My plan was, to go get the tooth re-filled, beg off of work for the afternoon citing numb face to watch Jurassic Park II and read this fascinating book The Fattening of America (about the economics of obesity– yes, I should do homework instead, yes, it’s a lot like Fast Food Nation), then shift my focus to eye doctors instead of dentists since I have a hard time reading the power-point in class. Instead I got a different tooth filled and now have yet another appointment for next Wednesday when I will be having a root canal.
The two scariest words in all of dentistry are happening to me in one week. Also, it turns out that root canals cost as much as some cars, so there goes my dinner plans for tomorrow night (sorry Joe), my tickets to The Nutcracker (sorry Culture Friend), and my plans to turn on the heat (sorry Watson and any potential visitors I may have had).
I’m feeling very “woe is me” right now, and very much like one of those hard-working folks Obama talks about just struggling to break even. I brush my teeth at least three times a day, I chew sugar-free gum exclusively, I take a calcium supplement daily, and I’ve started flossing, I actually do everything you’re supposed to do to keep your teeth healthy and intact except visiting the dentist regularly.
I could just let it go, but then my tooth would break and eventually fall out. I’d be the girl with two masters degrees and a missing tooth. I have very few vanities, but I’m not going to have a gaping hole in my mouth– that’s non-negotiable.
Go to the dentist, all of you.
is something that I knew had to be, but I couldn’t quite believe could be. I’ve been terrified that somehow, the fear would get to people and they would go with the familiar. This morning, I got to my polling place (opened at 7am) at 6:30am– 10 minutes before anyone else with nothing to do but wonder if I was at the wrong door. Once the signs were out, I spent 15 minutes with a factory worker, a gay man, and a black man who was voting for the first time. I got AMERICA without even trying, and we all seemed to be of like minds, and we were all ready to wait in line for however long it took to make our feelings known.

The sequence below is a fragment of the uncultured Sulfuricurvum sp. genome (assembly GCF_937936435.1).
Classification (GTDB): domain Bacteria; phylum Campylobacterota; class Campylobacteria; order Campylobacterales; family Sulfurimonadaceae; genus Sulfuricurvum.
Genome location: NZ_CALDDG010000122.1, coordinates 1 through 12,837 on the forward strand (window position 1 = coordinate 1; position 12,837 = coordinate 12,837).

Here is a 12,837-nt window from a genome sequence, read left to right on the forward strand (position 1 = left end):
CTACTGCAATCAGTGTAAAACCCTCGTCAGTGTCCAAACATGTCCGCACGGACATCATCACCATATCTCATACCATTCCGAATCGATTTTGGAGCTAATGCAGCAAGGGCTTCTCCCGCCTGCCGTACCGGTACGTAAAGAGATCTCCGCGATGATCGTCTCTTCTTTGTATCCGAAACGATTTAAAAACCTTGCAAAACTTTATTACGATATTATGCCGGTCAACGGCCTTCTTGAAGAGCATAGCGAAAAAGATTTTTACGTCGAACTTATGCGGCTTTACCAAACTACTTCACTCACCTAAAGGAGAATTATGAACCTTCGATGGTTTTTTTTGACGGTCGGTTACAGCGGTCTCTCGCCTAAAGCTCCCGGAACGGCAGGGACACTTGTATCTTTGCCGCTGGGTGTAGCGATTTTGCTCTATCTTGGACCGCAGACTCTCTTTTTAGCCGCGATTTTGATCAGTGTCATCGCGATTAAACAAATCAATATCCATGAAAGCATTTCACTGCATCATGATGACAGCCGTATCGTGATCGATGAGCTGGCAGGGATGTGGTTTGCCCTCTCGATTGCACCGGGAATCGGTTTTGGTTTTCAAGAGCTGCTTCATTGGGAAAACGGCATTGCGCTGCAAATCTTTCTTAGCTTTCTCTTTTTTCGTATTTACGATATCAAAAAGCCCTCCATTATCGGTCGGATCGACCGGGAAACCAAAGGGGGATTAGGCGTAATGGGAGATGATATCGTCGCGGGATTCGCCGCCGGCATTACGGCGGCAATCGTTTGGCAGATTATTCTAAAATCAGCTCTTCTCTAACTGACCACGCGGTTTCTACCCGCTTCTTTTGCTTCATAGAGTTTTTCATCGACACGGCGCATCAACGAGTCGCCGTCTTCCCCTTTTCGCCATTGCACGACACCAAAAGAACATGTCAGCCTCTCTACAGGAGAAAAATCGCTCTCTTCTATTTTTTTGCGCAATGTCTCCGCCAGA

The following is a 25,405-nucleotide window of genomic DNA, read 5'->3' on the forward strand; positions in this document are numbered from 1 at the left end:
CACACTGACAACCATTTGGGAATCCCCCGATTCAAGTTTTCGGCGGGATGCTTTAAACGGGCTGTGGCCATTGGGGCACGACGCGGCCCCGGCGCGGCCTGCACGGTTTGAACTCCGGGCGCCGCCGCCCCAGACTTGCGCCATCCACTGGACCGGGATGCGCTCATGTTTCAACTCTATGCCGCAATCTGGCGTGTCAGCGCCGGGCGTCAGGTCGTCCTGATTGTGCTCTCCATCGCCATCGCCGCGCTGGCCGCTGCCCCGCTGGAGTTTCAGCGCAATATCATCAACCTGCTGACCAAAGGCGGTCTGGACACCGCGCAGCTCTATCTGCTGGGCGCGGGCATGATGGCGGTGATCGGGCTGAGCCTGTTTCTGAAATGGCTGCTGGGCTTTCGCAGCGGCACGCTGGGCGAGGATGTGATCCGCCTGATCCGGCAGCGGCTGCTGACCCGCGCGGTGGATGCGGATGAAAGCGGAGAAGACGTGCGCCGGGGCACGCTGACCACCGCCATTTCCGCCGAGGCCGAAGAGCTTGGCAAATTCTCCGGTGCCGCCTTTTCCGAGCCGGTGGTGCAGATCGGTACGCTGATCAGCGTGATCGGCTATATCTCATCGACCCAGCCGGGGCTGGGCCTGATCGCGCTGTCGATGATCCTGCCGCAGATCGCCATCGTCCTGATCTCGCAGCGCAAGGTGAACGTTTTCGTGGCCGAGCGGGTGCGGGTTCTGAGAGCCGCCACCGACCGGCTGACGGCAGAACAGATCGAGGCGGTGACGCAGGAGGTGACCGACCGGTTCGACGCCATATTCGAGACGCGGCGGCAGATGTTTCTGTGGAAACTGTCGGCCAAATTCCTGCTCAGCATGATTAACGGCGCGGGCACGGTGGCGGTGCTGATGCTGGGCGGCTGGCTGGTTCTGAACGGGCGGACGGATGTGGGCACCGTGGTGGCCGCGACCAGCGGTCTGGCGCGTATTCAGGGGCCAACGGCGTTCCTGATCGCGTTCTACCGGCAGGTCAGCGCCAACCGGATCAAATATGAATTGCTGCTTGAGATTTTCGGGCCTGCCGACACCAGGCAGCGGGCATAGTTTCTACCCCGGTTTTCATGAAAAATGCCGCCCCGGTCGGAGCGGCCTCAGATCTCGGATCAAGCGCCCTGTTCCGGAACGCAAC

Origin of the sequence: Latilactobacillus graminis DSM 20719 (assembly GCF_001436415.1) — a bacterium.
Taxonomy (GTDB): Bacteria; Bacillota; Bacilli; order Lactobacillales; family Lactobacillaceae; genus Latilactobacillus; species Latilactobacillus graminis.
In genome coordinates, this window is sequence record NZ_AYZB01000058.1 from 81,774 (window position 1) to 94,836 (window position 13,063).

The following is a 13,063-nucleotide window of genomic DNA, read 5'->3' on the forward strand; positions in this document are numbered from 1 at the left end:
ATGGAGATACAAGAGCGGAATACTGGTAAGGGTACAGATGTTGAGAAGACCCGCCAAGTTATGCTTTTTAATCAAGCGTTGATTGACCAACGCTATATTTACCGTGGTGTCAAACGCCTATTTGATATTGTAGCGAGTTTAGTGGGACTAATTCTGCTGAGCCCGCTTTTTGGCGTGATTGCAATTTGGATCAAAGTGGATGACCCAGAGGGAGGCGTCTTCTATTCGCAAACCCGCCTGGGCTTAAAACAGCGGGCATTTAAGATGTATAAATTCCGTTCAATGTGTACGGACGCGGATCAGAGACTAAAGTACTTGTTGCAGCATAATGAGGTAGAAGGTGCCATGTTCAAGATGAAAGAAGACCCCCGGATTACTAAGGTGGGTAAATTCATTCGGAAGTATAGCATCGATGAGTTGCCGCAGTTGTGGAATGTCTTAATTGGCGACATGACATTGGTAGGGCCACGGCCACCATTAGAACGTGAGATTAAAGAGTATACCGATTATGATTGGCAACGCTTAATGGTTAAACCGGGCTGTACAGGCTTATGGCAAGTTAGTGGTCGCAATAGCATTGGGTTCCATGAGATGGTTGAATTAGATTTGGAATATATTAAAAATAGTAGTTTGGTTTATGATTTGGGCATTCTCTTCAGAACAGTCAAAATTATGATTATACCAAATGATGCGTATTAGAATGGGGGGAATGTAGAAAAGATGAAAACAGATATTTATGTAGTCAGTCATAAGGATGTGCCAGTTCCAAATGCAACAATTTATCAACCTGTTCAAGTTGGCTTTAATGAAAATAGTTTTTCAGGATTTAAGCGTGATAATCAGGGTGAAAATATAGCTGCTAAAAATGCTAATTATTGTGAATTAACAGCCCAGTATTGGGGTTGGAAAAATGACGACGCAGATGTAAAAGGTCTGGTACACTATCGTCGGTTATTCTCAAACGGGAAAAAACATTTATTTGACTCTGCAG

I remember, growing up, knowing my parents voted straight party (Republican). I knew the candidate that they really wanted to win had been knocked out early, and they were just voting for the lesser of two evils. They did it again this election, I’m sure. I remember four years ago, doing the same thing. It doesn’t seem to matter to them that both of their children have been on public assistance that their party opposes, or that a college education doesn’t guarantee a good job the way it did when they were starting out.
Even when my father was in the North Dakota State Legislature–the only state that still has a law banning co-habitation between males and females on the books–he couldn’t remember how he personally voted on that piece of legislation, even though one of his two children (me) lived with her boyfriend at the time. Holding elected public office had been a dream of my father’s for most of his and my life, by this point, but once he got what he wanted, he seemed to lose interest.
I went to school in England immediately after Bush was elected, and never brought up politics with the locals. As a result of my accent, I only talked politics with the locals, and they had very little to say that was kind. My protests that I hadn’t actually voted for Bush or that most Americans hadn’t voted for Bush, carried no weight. The Brits drank Budweiser and smoked Marlboros and told me that America was doomed– before 9-11.
This time, the election really means something.
I’m both ecstatic and terrified by this victory because it’s what I really want. There’s nowhere else to assign blame. I feel like if Obama fails, or disappoints me, he’ll really be disappointing ME. I feel like if this administration doesn’t work, things will become worse than we can imagine.
I’ve had one boss in my long working career who I felt was really a good boss. I respected him, I wanted to please him, and I felt like he really had my best interests at heart. I can’t fix America, and I don’t want to, but the man who has been chosen is someone I actually believe in. I want him to continue to make me believe.
I don’t want to let him down.
I don’t want him to let me down.